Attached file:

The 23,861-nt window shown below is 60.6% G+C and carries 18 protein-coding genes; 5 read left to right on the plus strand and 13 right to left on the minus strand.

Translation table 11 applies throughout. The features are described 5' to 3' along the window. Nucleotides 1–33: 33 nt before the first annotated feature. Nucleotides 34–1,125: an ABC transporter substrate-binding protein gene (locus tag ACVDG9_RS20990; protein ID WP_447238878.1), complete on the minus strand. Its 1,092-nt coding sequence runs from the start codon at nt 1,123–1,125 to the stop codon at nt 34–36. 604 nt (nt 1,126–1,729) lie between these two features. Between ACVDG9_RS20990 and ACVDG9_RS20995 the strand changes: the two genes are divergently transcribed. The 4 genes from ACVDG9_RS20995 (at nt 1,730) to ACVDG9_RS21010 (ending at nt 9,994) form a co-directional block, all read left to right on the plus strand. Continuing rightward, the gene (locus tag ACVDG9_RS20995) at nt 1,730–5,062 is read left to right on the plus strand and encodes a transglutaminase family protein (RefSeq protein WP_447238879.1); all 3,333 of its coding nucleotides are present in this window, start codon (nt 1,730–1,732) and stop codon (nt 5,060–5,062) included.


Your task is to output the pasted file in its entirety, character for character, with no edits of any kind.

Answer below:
The 23,861-nt window shown below is 60.6% G+C and carries 18 protein-coding genes; 5 read left to right on the plus strand and 13 right to left on the minus strand.

Translation table 11 applies throughout. The features are described 5' to 3' along the window. Nucleotides 1–33: 33 nt before the first annotated feature. Nucleotides 34–1,125: an ABC transporter substrate-binding protein gene (locus tag ACVDG9_RS20990; protein ID WP_447238878.1), complete on the minus strand. Its 1,092-nt coding sequence runs from the start codon at nt 1,123–1,125 to the stop codon at nt 34–36. 604 nt (nt 1,126–1,729) lie between these two features. Between ACVDG9_RS20990 and ACVDG9_RS20995 the strand changes: the two genes are divergently transcribed. The 4 genes from ACVDG9_RS20995 (at nt 1,730) to ACVDG9_RS21010 (ending at nt 9,994) form a co-directional block, all read left to right on the plus strand. Continuing rightward, the gene (locus tag ACVDG9_RS20995) at nt 1,730–5,062 is read left to right on the plus strand and encodes a transglutaminase family protein (RefSeq protein WP_447238879.1); all 3,333 of its coding nucleotides are present in this window, start codon (nt 1,730–1,732) and stop codon (nt 5,060–5,062) included.